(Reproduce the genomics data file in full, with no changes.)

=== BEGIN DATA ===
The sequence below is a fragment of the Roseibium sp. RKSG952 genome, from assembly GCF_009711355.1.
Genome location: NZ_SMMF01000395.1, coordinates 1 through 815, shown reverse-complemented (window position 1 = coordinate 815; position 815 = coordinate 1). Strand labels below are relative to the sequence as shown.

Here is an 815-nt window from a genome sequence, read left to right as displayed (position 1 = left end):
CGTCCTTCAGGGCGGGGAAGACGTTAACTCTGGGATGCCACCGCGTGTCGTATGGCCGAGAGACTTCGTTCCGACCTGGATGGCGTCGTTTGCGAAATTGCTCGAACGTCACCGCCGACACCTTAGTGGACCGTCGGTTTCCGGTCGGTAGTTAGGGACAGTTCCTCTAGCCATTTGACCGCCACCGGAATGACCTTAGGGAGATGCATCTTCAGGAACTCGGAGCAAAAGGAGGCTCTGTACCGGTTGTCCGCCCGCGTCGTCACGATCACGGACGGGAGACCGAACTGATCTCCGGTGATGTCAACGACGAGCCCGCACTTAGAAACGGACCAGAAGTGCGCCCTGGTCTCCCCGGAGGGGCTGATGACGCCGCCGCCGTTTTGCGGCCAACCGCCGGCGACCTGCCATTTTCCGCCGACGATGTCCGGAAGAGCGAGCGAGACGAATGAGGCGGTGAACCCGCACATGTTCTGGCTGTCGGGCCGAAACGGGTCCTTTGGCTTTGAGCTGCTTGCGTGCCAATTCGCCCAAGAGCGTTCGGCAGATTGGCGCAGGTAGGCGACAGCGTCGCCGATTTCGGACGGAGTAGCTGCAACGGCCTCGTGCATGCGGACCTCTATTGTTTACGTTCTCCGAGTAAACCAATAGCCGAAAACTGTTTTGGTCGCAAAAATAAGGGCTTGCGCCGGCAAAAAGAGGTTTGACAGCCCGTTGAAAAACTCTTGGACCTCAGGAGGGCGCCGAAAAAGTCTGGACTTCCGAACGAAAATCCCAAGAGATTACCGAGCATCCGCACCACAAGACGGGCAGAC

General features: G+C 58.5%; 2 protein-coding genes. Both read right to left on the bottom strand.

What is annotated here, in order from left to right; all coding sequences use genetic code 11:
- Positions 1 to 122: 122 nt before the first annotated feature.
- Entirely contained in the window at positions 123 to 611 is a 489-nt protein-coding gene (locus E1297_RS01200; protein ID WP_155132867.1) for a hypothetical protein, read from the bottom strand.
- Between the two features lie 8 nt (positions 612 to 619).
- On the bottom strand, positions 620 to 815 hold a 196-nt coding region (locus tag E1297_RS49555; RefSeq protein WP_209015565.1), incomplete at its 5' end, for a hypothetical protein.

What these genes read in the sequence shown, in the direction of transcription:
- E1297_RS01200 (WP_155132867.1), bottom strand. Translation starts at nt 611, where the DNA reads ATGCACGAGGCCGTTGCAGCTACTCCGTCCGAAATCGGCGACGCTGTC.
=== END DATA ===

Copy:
The sequence below is a fragment of the Roseibium sp. RKSG952 genome, from assembly GCF_009711355.1.
Genome location: NZ_SMMF01000395.1, coordinates 1 through 815, shown reverse-complemented (window position 1 = coordinate 815; position 815 = coordinate 1). Strand labels below are relative to the sequence as shown.

Here is an 815-nt window from a genome sequence, read left to right as displayed (position 1 = left end):
CGTCCTTCAGGGCGGGGAAGACGTTAACTCTGGGATGCCACCGCGTGTCGTATGGCCGAGAGACTTCGTTCCGACCTGGATGGCGTCGTTTGCGAAATTGCTCGAACGTCACCGCCGACACCTTAGTGGACCGTCGGTTTCCGGTCGGTAGTTAGGGACAGTTCCTCTAGCCATTTGACCGCCACCGGAATGACCTTAGGGAGATGCATCTTCAGGAACTCGGAGCAAAAGGAGGCTCTGTACCGGTTGTCCGCCCGCGTCGTCACGATCACGGACGGGAGACCGAACTGATCTCCGGTGATGTCAACGACGAGCCCGCACTTAGAAACGGACCAGAAGTGCGCCCTGGTCTCCCCGGAGGGGCTGATGACGCCGCCGCCGTTTTGCGGCCAACCGCCGGCGACCTGCCATTTTCCGCCGACGATGTCCGGAAGAGCGAGCGAGACGAATGAGGCGGTGAACCCGCACATGTTCTGGCTGTCGGGCCGAAACGGGTCCTTTGGCTTTGAGCTGCTTGCGTGCCAATTCGCCCAAGAGCGTTCGGCAGATTGGCGCAGGTAGGCGACAGCGTCGCCGATTTCGGACGGAGTAGCTGCAACGGCCTCGTGCATGCGGACCTCTATTGTTTACGTTCTCCGAGTAAACCAATAGCCGAAAACTGTTTTGGTCGCAAAAATAAGGGCTTGCGCCGGCAAAAAGAGGTTTGACAGCCCGTTGAAAAACTCTTGGACCTCAGGAGGGCGCCGAAAAAGTCTGGACTTCCGAACGAAAATCCCAAGAGATTACCGAGCATCCGCACCACAAGACGGGCAGAC

General features: G+C 58.5%; 2 protein-coding genes. Both read right to left on the bottom strand.

What is annotated here, in order from left to right; all coding sequences use genetic code 11:
- Positions 1 to 122: 122 nt before the first annotated feature.
- Entirely contained in the window at positions 123 to 611 is a 489-nt protein-coding gene (locus E1297_RS01200; protein ID WP_155132867.1) for a hypothetical protein, read from the bottom strand.
- Between the two features lie 8 nt (positions 612 to 619).
- On the bottom strand, positions 620 to 815 hold a 196-nt coding region (locus tag E1297_RS49555; RefSeq protein WP_209015565.1), incomplete at its 5' end, for a hypothetical protein.

What these genes read in the sequence shown, in the direction of transcription:
- E1297_RS01200 (WP_155132867.1), bottom strand. Translation starts at nt 611, where the DNA reads ATGCACGAGGCCGTTGCAGCTACTCCGTCCGAAATCGGCGACGCTGTC.